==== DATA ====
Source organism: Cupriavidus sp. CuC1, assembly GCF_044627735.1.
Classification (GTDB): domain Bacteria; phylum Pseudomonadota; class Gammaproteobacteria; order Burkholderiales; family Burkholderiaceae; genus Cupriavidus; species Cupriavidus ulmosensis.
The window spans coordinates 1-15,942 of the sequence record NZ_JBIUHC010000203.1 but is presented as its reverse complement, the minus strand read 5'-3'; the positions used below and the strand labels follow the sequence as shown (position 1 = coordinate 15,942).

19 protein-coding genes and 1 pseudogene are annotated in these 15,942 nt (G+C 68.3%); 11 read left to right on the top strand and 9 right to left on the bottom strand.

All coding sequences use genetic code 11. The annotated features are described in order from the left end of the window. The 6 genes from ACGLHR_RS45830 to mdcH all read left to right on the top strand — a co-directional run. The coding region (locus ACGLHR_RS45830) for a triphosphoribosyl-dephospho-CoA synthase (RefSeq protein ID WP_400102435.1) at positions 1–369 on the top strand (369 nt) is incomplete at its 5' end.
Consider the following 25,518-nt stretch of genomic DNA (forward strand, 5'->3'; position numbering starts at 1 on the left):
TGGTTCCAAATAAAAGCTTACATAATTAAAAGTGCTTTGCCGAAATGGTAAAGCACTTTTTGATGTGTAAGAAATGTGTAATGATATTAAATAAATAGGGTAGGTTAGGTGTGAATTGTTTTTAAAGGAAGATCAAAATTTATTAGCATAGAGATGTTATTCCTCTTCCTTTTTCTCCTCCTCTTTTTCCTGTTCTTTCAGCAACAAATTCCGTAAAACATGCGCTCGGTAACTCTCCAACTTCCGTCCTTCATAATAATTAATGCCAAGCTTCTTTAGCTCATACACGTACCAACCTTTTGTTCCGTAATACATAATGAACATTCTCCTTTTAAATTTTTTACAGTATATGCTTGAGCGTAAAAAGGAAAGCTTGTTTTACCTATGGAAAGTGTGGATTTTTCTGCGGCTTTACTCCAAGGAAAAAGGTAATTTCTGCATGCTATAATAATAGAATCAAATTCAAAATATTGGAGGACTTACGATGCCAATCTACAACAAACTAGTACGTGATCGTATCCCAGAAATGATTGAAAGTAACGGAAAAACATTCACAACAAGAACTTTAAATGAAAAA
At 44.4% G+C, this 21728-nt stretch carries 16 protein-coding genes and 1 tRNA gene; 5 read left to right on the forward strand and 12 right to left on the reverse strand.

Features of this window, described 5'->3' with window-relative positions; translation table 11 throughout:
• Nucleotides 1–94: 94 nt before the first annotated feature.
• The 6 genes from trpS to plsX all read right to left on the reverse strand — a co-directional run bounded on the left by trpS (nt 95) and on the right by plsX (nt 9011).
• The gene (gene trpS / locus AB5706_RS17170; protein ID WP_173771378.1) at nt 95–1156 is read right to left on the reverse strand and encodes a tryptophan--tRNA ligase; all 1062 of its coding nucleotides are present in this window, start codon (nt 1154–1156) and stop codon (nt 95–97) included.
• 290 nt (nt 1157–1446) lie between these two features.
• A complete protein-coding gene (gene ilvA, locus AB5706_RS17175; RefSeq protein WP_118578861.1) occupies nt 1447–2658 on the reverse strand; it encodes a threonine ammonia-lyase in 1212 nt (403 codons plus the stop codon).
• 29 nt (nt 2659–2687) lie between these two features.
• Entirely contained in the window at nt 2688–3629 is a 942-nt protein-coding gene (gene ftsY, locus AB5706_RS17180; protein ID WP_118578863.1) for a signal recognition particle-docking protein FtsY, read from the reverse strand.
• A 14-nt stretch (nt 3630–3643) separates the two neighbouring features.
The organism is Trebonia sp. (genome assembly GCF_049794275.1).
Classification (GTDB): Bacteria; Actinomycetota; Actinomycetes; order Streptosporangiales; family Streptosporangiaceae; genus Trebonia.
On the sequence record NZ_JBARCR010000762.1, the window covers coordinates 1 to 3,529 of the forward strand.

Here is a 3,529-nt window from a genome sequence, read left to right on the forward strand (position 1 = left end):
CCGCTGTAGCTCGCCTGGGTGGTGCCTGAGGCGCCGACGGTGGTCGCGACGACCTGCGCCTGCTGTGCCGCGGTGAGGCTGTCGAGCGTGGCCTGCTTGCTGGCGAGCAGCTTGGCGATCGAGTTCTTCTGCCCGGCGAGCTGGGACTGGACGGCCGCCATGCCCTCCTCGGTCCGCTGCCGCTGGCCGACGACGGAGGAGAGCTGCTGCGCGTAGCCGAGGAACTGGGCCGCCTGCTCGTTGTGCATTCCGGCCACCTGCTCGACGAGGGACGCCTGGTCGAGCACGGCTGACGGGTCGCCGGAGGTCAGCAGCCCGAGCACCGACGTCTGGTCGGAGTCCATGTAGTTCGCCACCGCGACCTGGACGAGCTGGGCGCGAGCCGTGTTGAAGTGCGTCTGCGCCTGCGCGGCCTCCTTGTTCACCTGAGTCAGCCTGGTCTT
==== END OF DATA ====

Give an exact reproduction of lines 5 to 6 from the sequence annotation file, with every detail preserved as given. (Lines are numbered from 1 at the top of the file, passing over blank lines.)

All coding sequences use genetic code 11. The annotated features are described in order from the left end of the window. The 6 genes from ACGLHR_RS45830 to mdcH all read left to right on the top strand — a co-directional run. The coding region (locus ACGLHR_RS45830) for a triphosphoribosyl-dephospho-CoA synthase (RefSeq protein ID WP_400102435.1) at positions 1–369 on the top strand (369 nt) is incomplete at its 5' end.
Consider the following 25,518-nt stretch of genomic DNA (forward strand, 5'->3'; position numbering starts at 1 on the left):